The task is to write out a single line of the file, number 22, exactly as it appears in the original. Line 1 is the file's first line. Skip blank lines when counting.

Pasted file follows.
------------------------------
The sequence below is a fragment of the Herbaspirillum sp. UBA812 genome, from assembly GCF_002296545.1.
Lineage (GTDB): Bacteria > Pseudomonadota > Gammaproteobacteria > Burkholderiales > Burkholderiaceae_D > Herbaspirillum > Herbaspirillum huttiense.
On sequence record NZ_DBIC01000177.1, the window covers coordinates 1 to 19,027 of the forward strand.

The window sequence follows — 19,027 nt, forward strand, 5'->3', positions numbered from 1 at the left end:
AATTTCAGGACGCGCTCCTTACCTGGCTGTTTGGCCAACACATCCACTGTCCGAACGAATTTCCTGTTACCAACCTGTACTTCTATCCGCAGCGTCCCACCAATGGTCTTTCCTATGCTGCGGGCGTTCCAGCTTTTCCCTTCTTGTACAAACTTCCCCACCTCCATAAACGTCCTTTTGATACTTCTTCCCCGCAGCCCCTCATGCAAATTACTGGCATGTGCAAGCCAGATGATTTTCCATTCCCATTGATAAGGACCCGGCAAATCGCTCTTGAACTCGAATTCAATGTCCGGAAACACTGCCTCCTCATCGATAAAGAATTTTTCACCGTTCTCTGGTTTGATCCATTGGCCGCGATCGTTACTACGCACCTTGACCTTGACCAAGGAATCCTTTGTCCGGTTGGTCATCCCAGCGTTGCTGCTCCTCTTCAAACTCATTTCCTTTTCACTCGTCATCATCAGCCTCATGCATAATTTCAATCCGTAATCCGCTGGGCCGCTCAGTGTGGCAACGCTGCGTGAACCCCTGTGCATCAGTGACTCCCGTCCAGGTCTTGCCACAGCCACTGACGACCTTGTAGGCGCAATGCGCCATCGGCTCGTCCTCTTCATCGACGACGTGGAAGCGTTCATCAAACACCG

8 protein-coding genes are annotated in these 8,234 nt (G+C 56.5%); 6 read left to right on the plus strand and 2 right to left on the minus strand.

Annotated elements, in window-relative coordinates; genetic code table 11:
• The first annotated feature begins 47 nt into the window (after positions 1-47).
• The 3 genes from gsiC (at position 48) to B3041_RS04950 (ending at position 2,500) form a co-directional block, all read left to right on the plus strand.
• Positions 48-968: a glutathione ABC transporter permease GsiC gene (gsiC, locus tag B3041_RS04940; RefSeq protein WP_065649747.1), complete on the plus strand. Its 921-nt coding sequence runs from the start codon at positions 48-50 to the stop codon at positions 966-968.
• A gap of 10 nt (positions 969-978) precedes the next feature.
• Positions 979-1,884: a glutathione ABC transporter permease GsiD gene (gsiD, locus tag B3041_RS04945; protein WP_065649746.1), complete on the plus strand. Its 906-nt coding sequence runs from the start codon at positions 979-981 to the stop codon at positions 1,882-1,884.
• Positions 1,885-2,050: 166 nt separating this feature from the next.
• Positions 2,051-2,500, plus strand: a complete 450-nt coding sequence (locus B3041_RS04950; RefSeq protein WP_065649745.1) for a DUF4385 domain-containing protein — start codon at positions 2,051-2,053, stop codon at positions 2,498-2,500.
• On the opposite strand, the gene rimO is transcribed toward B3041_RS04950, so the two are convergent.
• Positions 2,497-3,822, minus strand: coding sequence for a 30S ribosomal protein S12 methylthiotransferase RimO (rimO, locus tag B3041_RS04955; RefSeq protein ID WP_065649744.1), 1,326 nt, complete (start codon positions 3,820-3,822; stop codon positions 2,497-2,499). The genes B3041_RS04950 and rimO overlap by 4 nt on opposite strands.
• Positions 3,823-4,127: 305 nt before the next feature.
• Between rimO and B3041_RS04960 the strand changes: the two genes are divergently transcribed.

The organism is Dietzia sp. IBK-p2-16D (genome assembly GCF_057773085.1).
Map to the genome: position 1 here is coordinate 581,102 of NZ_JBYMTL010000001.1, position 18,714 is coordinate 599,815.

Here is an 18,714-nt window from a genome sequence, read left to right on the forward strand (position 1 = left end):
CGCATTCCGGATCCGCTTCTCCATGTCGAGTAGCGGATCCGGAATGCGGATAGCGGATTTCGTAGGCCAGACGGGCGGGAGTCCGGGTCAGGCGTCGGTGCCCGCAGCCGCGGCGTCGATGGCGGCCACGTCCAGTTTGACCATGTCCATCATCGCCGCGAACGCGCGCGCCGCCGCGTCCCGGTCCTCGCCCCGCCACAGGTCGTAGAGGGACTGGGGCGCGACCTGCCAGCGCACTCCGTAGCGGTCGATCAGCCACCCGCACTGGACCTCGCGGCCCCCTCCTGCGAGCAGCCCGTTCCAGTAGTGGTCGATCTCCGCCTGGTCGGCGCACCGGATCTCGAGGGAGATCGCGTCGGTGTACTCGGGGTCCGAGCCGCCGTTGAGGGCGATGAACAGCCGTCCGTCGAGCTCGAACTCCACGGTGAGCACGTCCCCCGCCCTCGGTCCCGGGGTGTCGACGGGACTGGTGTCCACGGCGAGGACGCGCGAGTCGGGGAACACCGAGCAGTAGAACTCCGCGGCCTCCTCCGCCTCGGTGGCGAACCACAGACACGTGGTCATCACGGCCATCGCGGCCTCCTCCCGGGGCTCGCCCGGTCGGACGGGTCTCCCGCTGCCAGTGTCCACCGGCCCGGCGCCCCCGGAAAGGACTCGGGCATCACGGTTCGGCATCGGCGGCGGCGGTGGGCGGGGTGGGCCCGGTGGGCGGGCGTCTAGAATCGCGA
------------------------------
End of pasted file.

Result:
CGCATTCCGGATCCGCTTCTCCATGTCGAGTAGCGGATCCGGAATGCGGATAGCGGATTTCGTAGGCCAGACGGGCGGGAGTCCGGGTCAGGCGTCGGTGCCCGCAGCCGCGGCGTCGATGGCGGCCACGTCCAGTTTGACCATGTCCATCATCGCCGCGAACGCGCGCGCCGCCGCGTCCCGGTCCTCGCCCCGCCACAGGTCGTAGAGGGACTGGGGCGCGACCTGCCAGCGCACTCCGTAGCGGTCGATCAGCCACCCGCACTGGACCTCGCGGCCCCCTCCTGCGAGCAGCCCGTTCCAGTAGTGGTCGATCTCCGCCTGGTCGGCGCACCGGATCTCGAGGGAGATCGCGTCGGTGTACTCGGGGTCCGAGCCGCCGTTGAGGGCGATGAACAGCCGTCCGTCGAGCTCGAACTCCACGGTGAGCACGTCCCCCGCCCTCGGTCCCGGGGTGTCGACGGGACTGGTGTCCACGGCGAGGACGCGCGAGTCGGGGAACACCGAGCAGTAGAACTCCGCGGCCTCCTCCGCCTCGGTGGCGAACCACAGACACGTGGTCATCACGGCCATCGCGGCCTCCTCCCGGGGCTCGCCCGGTCGGACGGGTCTCCCGCTGCCAGTGTCCACCGGCCCGGCGCCCCCGGAAAGGACTCGGGCATCACGGTTCGGCATCGGCGGCGGCGGTGGGCGGGGTGGGCCCGGTGGGCGGGCGTCTAGAATCGCGA